The Global Religious Landscape
A country-by-country analysis of data from more than 2,500 censuses, surveys and population registers finds that 84% of adults and children around the globe are religiously affiliated. The study also finds that the median age of two major groups – Muslims (23 years) and Hindus (26) – is younger than the world’s overall population (28), while Jews have the highest median age (36).
Americans Learned Little About the Mormon Faith, But Some Attitudes Have Softened
Eight-in-ten Americans say they learned little or nothing about the Mormon religion during the 2012 presidential campaign, according to a new Pew Research Center poll. At the same time, poll findings suggest some warming of attitudes toward Mormonism, especially among religious groups that voted heavily for Mitt Romney.
Religious Groups’ Official Positions on Same-Sex Marriage
In recent years, same-sex marriage has been a contentious subject within many religious groups in the U.S. Here is an overview of where 16 religious groups stand on this issue.
Same-Sex Marriage in the Courts
The U.S. Supreme Court stepped squarely into the same-sex marriage debate when it agreed on Dec. 7, 2012, to review two important lower court decisions involving gay marriage. Find out what that may mean for the future of same-sex marriage in the U.S.
Overview of Same-Sex Marriage in the United States
Across the U.S., a fierce debate is taking place between those who hope all gays and lesbians will soon have the right to marry and those who believe that same-sex marriage is helping to undermine heterosexual marriage. Read about the history and current status of the same-sex marriage debate.
Election 2012 Post Mortem: White Evangelicals and Support for Romney
Leading up to the election, there was speculation about how strongly white evangelical Protestants would support a Mormon candidate. According to a new Pew Research Center analysis of exit poll data, white evangelicals voted for Mitt Romney with as much enthusiasm as his other supporters did.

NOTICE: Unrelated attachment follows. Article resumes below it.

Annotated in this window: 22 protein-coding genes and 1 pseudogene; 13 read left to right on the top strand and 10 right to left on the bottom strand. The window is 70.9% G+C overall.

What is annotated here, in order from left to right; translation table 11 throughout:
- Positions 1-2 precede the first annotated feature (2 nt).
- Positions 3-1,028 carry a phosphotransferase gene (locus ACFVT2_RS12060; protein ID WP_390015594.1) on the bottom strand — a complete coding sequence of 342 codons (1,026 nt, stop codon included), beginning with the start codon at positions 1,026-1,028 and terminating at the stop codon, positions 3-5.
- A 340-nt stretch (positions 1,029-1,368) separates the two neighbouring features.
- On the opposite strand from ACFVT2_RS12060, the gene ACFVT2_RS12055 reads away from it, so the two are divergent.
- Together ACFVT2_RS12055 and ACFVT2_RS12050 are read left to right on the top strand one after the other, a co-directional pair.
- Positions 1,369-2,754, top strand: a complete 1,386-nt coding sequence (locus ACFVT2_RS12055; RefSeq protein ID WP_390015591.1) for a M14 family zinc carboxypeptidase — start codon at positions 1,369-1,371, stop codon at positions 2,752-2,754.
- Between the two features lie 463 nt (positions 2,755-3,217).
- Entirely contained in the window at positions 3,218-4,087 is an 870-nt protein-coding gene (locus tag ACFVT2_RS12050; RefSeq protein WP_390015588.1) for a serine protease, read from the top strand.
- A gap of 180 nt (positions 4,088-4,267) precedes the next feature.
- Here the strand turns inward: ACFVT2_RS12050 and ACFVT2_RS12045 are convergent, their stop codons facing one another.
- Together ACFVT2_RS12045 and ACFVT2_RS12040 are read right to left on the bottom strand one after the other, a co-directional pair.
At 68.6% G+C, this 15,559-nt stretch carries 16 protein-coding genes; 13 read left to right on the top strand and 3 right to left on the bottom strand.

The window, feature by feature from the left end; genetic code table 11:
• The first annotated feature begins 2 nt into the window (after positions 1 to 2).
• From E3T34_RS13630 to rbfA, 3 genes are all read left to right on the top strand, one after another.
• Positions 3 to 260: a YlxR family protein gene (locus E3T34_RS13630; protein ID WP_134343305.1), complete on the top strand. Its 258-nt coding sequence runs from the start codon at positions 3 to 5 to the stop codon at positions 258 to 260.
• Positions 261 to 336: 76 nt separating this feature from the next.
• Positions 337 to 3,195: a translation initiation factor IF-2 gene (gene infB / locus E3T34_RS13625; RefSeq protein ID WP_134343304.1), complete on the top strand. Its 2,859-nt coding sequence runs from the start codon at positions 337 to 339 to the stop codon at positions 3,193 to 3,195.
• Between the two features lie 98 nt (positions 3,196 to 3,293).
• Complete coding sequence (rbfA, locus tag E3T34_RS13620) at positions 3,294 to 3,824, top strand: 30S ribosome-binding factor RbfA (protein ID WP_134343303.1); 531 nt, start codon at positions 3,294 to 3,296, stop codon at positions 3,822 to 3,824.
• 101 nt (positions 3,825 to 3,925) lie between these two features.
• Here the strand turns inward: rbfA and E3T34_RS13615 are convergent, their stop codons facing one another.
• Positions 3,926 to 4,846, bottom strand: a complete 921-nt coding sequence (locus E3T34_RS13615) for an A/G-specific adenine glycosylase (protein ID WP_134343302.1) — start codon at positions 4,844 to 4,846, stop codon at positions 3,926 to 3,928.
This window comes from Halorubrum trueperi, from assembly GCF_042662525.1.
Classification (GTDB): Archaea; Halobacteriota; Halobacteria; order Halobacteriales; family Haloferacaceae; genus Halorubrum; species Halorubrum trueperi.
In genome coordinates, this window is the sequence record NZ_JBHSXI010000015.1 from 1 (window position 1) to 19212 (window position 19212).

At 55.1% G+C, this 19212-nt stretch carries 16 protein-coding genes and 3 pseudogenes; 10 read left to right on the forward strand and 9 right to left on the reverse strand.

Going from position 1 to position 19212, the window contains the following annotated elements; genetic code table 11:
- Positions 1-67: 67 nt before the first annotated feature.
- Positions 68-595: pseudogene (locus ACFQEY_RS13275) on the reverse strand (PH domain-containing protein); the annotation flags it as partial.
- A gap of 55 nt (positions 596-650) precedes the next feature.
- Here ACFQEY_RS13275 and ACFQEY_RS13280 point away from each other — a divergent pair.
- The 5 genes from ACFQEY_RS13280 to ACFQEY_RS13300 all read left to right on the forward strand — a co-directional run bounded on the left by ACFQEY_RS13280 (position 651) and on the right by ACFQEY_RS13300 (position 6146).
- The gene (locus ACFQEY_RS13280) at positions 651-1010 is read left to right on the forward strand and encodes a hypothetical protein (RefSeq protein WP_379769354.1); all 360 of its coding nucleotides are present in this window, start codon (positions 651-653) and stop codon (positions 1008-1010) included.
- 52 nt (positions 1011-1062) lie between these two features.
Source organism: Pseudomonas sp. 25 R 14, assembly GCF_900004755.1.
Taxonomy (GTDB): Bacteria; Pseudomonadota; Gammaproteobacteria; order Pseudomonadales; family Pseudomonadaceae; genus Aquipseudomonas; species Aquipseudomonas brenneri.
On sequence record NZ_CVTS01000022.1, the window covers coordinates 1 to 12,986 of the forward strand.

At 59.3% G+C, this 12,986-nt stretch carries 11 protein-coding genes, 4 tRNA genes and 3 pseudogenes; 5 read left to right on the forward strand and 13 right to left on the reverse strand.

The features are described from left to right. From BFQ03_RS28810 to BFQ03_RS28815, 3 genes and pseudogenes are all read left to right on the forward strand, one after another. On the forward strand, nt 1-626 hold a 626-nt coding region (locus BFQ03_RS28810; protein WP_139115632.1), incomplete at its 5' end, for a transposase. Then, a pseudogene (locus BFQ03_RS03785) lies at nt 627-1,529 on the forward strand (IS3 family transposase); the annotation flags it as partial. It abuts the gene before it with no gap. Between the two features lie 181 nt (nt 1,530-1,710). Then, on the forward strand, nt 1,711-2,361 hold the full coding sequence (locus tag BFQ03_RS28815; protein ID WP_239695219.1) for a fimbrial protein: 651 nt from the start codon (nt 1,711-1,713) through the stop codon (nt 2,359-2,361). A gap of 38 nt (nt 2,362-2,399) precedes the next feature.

Laws Penalizing Blasphemy, Apostasy and Defamation of Religion are Widespread
On Nov. 20, a Pakistani court ordered blasphemy charges dropped against a Christian teenager who had been accused of burning pages from the Quran. A new Pew Forum analysis finds that as of 2011 nearly half the countries and territories in the world have laws against blasphemy, apostasy or defamation.
Faith on the Hill: The Religious Composition of the 113th Congress
The newly elected 113th Congress includes the first Buddhist to serve in the Senate, the first Hindu to serve in either chamber and the first member of Congress to describe her religion as “none.” While Congress remains majority Protestant, the institution is far less so today than it was 50 years ago.
How the Faithful Voted: 2012 Preliminary Analysis
Obama’s margin of victory in the 2012 popular vote was smaller than in 2008. But the religious contours of the electorate were similar to recent elections – traditionally Republican groups such as white evangelicals and weekly churchgoers strongly backed Romney, while traditionally Democratic groups such as black Protestants, Hispanic Catholics, Jews and the religiously unaffiliated backed Obama by large margins.
Latinos, Religion and Campaign 2012
A recent survey finds Latino Catholic voters strongly favor Obama, while Latino evangelical Protestants are more closely divided in their support for Obama and Romney. The survey also finds rising support for same-sex marriage among Latinos.